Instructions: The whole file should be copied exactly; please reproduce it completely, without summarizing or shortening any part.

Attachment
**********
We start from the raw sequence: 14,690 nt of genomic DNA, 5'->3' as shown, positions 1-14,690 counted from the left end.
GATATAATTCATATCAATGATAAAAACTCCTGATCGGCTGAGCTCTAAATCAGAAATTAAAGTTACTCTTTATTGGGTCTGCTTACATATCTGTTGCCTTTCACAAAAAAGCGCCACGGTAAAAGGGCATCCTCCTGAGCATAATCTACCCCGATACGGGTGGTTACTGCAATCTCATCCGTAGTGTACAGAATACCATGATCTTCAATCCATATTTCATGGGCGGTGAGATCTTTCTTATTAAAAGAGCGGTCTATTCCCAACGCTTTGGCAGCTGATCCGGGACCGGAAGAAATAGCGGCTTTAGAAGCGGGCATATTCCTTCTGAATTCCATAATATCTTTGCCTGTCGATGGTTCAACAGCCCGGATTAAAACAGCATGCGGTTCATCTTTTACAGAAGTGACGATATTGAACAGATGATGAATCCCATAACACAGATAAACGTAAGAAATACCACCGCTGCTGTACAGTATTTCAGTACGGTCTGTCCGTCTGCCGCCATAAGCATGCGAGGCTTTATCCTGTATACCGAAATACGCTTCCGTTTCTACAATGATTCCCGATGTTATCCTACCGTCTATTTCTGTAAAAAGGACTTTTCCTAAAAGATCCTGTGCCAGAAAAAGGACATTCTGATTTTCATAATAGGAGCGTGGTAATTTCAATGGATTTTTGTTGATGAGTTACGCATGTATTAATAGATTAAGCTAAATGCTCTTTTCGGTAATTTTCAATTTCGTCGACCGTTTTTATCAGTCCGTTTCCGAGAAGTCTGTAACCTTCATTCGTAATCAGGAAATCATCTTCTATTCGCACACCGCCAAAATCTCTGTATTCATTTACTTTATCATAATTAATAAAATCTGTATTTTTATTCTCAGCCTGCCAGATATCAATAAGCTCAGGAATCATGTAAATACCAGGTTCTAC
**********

We start from the raw sequence: 14,690 nt of genomic DNA, 5'->3' as shown, positions 1-14,690 counted from the left end.
GATATAATTCATATCAATGATAAAAACTCCTGATCGGCTGAGCTCTAAATCAGAAATTAAAGTTACTCTTTATTGGGTCTGCTTACATATCTGTTGCCTTTCACAAAAAAGCGCCACGGTAAAAGGGCATCCTCCTGAGCATAATCTACCCCGATACGGGTGGTTACTGCAATCTCATCCGTAGTGTACAGAATACCATGATCTTCAATCCATATTTCATGGGCGGTGAGATCTTTCTTATTAAAAGAGCGGTCTATTCCCAACGCTTTGGCAGCTGATCCGGGACCGGAAGAAATAGCGGCTTTAGAAGCGGGCATATTCCTTCTGAATTCCATAATATCTTTGCCTGTCGATGGTTCAACAGCCCGGATTAAAACAGCATGCGGTTCATCTTTTACAGAAGTGACGATATTGAACAGATGATGAATCCCATAACACAGATAAACGTAAGAAATACCACCGCTGCTGTACAGTATTTCAGTACGGTCTGTCCGTCTGCCGCCATAAGCATGCGAGGCTTTATCCTGTATACCGAAATACGCTTCCGTTTCTACAATGATTCCCGATGTTATCCTACCGTCTATTTCTGTAAAAAGGACTTTTCCTAAAAGATCCTGTGCCAGAAAAAGGACATTCTGATTTTCATAATAGGAGCGTGGTAATTTCAATGGATTTTTGTTGATGAGTTACGCATGTATTAATAGATTAAGCTAAATGCTCTTTTCGGTAATTTTCAATTTCGTCGACCGTTTTTATCAGTCCGTTTCCGAGAAGTCTGTAACCTTCATTCGTAATCAGGAAATCATCTTCTATTCGCACACCGCCAAAATCTCTGTATTCATTTACTTTATCATAATTAATAAAATCTGTATTTTTATTCTCAGCCTGCCAGATATCAATAAGCTCAGGAATCATGTAAATACCAGGTTCTAC